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Faculty and Staff Profile

Dustin Souders

Assistant Professor


Office: Brackett Hall 410-A
Phone: 864-656-4986
Email: djsoude@clemson.edu
 

 Educational Background

Ph.D. Cognitive Psychology
Florida State University 2018

M.S. Cognitive Psychology
Florida State University 2013

B.S. Psychology
Florida State University 2009

 Courses Taught

Human Factors Psychology (4350)

 Profile

Dr. Dustin J. Souders is an assistant professor working in the area of human factors, aging, and transportation safety. Dustin’s research focuses on leveraging advanced vehicle technologies, from advanced driver assistance systems to fully autonomous vehicles, to safely maintain older adults’ mobility, and his work in the transportation area has been published in the Transportation Research Record, Accident Analysis & Prevention, and Human Factors. He was a standing member of the Transportation Research Board’s committee on Safe Mobility of Older Persons (ANB60) since 2015. Dustin earned his master’s and doctoral degrees in cognitive psychology under the tutelage of Dr. Neil Charness at Florida State University. As a post-doctoral research fellow at Purdue University, Dustin worked with both civil engineers and political scientists on a range of issues surrounding vehicle automation, helping organize panel discussions and breakout sessions on various policy issues, designing and implementing driving simulator studies, and creating new graduate level coursework that combined some of the human factors and policy issues involved in vehicle automation.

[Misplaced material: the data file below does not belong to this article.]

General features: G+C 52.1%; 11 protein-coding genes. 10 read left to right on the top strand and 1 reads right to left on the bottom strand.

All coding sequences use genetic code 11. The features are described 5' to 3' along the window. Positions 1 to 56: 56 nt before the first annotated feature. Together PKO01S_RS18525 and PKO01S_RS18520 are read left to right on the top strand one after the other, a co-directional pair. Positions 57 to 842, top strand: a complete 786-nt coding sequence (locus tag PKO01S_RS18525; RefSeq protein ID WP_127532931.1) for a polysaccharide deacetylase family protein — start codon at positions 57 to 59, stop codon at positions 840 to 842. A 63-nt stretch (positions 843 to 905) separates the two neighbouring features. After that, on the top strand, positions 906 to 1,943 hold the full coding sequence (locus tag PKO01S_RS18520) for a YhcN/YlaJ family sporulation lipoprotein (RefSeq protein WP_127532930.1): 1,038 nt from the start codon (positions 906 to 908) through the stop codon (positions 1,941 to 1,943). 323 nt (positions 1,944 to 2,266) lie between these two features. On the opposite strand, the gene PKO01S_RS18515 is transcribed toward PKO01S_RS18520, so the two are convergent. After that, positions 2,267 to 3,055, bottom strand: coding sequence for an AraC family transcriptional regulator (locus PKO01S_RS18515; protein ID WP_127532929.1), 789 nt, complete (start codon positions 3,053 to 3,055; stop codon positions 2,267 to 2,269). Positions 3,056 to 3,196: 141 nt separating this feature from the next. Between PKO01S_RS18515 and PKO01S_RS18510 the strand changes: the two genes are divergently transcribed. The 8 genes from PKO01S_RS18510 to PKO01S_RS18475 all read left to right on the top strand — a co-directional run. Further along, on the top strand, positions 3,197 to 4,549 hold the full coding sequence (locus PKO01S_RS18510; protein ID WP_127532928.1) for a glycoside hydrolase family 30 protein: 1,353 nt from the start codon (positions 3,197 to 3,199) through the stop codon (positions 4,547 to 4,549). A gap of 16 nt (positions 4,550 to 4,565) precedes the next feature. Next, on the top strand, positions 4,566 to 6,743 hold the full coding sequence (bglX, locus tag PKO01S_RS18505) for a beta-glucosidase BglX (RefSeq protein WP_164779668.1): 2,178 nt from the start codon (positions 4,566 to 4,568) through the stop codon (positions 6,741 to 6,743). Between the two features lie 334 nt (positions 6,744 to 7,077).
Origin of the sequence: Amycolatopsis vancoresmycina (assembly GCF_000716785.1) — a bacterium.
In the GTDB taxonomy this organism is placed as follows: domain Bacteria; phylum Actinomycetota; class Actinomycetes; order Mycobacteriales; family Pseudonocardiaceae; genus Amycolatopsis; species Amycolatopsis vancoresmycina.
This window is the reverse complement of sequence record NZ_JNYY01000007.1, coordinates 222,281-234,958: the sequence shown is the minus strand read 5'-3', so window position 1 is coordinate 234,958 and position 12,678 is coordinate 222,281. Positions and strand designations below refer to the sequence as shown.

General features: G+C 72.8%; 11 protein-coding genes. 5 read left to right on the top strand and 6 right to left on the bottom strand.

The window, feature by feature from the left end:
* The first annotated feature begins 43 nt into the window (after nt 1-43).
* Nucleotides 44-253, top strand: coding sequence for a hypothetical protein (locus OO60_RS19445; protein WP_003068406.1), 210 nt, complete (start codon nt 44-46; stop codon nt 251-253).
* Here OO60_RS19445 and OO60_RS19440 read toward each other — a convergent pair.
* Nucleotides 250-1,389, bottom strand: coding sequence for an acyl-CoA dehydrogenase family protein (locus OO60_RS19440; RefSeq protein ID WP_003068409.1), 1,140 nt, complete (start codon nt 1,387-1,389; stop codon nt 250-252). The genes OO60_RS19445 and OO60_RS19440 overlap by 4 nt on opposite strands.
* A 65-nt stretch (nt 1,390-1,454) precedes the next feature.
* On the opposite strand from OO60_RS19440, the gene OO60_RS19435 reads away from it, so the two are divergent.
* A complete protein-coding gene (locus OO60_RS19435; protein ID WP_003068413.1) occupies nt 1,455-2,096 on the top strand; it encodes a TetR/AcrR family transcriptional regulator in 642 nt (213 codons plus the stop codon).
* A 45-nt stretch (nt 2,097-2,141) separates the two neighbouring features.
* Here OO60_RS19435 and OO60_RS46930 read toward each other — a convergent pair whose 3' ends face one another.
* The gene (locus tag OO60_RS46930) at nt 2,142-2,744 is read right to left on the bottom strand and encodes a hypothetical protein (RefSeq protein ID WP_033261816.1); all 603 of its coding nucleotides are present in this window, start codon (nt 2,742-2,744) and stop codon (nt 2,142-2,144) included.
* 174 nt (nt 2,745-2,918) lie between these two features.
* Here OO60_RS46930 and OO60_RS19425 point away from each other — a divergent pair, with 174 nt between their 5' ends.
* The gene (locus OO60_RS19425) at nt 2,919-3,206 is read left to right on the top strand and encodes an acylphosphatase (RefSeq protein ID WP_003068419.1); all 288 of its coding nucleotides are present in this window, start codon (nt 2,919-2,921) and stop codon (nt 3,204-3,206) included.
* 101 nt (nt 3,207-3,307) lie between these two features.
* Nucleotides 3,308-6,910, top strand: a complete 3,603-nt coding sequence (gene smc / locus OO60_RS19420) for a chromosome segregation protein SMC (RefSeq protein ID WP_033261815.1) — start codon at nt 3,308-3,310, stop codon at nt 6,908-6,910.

Research Interests

Advanced Vehicle Technologies
Cognitive Aging
Transportation
Cognitive Training

 Research Publications

Souders, D.J., Charness, N., Roque, N.A., & Pham, H. (2020). Aging: Older Adults’ Driving Behavior Using Longitudinal and Lateral Warning Systems. Human Factors, 62(2), 229-248. https://doi.org/10.1177/0018720819864510

Charness, N., Yoon, J-S, Souders, D.J., Stothart, C., & Yehnert, C. (2018). Predictors of Attitudes towards Autonomous Vehicles. Frontiers in Psychology, 18, 1-9. doi:https://doi.org/10.3389/fpsyg.2018.02589

Souders, D.J., Boot, W.R., Blocker, K., Vitale, T., Roque, N.A., & Charness, N. (2017). Evidence for Narrow Transfer after Short-Term Cognitive Training. Frontiers in Aging Neuroscience, 9:41, doi: 10.3389/fnagi.2017.00041

Souders, D.J., Best, R., & Charness, N. (2017). Valuation of active blind spot detection systems by younger and older adults. Accident Analysis & Prevention, 106, 505-514. doi:DOI 10.1016/j.aap.2016.08.020

Souders, D. J., Boot, W. R., Charness, N., & Moxley, J. H. (2016). Older adult video game preferences in practice: Investigating the effects of competing or cooperating. Games and Culture, 11(1-2), 170-200. DOI: 10.1177/1555412015603538.

Souders, D. J., Gepner, B., Charness, N., & Wekezer, J. (2015). Older adults as cutaway bus passengers: User-centered literature review. Transportation Research Record, 2516, 27-34. DOI: 10.3141/2516-05.

Boot, W. R., Champion, M., Blakely, D. P., Wright, T., Souders, D., & Charness, N. (2013). Video games as a means to reduce age-related cognitive decline: Attitudes, compliance, and effectiveness. Frontiers in Psychology, 4, 1-9. DOI: 10.3389/fpsyg.2013.00031.

Charness, N., Best, R., & Souders, D.J. (2012). Memory Function and Supportive Technology. Gerontechnology 11(1), 23-34; DOI: 10.4017/gt.2012.11.01.006.00.

 Links

ResearchGate Profile